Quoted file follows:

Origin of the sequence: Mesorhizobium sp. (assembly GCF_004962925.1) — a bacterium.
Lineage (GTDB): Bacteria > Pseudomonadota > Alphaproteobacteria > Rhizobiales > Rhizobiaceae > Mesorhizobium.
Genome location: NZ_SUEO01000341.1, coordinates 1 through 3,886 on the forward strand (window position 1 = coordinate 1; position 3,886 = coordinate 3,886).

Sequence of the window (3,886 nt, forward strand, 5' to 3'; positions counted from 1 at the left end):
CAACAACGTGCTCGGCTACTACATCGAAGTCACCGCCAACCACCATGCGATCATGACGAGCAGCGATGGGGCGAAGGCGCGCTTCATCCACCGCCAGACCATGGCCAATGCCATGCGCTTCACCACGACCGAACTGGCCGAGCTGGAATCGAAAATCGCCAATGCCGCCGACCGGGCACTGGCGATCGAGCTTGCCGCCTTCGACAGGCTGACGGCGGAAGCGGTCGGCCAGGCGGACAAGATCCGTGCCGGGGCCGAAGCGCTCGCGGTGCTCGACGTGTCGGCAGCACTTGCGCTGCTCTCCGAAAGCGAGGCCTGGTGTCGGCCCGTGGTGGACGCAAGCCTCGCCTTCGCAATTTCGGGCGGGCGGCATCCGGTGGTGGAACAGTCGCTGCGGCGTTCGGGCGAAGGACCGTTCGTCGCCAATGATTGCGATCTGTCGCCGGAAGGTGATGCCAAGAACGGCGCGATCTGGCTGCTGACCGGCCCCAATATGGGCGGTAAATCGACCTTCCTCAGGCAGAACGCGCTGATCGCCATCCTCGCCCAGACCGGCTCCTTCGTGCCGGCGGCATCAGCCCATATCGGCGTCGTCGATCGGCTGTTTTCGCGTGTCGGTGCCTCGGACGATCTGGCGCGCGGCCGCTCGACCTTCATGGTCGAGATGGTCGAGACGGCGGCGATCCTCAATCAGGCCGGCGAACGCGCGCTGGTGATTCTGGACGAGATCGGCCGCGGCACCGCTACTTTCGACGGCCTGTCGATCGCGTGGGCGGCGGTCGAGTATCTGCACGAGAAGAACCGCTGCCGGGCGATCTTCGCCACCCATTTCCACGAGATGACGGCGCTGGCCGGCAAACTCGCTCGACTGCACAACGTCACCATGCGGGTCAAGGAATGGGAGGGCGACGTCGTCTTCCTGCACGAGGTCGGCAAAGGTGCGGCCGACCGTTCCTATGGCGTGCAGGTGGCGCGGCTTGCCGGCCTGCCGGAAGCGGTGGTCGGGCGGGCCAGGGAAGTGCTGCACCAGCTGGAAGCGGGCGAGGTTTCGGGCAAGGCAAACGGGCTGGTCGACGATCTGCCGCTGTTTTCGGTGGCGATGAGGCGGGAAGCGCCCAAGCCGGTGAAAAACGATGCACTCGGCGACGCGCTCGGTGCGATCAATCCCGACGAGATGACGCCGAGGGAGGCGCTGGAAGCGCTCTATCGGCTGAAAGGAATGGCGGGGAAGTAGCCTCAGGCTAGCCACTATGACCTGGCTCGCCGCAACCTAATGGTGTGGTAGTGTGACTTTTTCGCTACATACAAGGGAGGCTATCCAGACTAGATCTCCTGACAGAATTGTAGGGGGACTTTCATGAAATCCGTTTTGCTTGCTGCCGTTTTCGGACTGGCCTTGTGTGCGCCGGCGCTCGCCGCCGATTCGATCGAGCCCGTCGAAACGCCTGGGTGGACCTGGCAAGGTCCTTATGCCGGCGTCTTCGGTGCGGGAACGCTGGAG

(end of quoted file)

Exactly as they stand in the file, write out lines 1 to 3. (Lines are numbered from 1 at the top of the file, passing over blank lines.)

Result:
Origin of the sequence: Mesorhizobium sp. (assembly GCF_004962925.1) — a bacterium.
Lineage (GTDB): Bacteria > Pseudomonadota > Alphaproteobacteria > Rhizobiales > Rhizobiaceae > Mesorhizobium.
Genome location: NZ_SUEO01000341.1, coordinates 1 through 3,886 on the forward strand (window position 1 = coordinate 1; position 3,886 = coordinate 3,886).